“I found two jungle pictures at a stock photography site and merged them together in Photoshop so you couldn’t see where they merged. I enlarged it to eight feet to cover the corner room where the display is located,” explains Rancour. “The Photo Tex EX was easy to apply, including the outside corners, in one piece. I made sure the corners were nice and plumb and square, because if they weren’t it would be difficult to apply it without cutting the material to size. On the outside corners I peeled the material horizontally rather than vertically, which made it easier for that part of the application.”

Rancour applied the Photo Tex to five different wall sections in the corner room in two panels. The total size of the mural is about 8′ x 26′. Rancour adds that instead of taking a security sensor off of the wall, he cut around it and applied that piece to the sensor’s cover. “You don’t notice it; it blends right in,” he says.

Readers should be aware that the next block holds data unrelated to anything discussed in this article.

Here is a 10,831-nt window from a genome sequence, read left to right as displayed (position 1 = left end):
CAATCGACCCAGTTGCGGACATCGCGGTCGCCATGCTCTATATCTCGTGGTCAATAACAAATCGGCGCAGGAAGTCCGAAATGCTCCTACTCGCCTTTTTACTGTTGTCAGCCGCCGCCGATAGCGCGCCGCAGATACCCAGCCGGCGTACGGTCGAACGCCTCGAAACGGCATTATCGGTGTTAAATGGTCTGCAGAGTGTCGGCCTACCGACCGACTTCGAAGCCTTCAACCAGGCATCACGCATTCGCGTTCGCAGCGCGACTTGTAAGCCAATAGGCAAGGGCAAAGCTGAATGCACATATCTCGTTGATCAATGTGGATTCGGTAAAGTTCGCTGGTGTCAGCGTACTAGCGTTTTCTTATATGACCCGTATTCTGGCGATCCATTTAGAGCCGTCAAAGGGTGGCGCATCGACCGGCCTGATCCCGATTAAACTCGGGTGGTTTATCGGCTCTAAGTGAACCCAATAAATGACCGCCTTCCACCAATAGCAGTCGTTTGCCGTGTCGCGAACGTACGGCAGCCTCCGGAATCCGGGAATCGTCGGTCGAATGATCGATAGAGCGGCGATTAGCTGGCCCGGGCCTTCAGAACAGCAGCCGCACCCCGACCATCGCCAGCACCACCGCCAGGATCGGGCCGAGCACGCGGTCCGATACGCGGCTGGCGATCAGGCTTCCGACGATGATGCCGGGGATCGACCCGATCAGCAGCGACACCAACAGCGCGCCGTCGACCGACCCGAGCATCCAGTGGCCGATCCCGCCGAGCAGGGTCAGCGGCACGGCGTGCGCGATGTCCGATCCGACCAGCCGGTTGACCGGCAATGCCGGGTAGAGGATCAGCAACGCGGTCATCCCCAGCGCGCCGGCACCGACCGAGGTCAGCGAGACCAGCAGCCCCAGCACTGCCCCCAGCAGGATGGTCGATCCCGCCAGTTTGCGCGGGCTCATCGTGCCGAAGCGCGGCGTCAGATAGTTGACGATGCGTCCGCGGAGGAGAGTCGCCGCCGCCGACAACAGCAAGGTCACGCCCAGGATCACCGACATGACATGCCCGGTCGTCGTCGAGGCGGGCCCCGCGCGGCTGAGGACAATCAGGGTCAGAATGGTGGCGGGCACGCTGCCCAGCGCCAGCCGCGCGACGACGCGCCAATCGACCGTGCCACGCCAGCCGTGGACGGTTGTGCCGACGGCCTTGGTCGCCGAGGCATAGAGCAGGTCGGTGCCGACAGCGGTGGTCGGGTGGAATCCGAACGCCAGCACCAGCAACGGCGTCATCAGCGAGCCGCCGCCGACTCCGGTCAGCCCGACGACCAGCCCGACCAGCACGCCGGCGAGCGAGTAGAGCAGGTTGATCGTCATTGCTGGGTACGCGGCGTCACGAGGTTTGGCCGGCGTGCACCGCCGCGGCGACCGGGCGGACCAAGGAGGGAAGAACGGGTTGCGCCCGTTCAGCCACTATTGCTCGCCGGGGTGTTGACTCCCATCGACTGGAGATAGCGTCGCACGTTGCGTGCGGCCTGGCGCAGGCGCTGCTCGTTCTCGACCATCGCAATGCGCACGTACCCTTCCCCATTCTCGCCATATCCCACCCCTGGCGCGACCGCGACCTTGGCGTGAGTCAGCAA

“I used the EX version of Photo Tex because of the wall surface, which is a lightly textured eggshell. I didn’t have any problems when I tested the regular Photo Tex on it, but to be safe I went to the EX because it was a minimal extra cost to do it,” he adds.

Rancour’s next project will be a British military desert scene from World War II for which he’s currently looking for appropriate photography to use for the surrounding wall mural.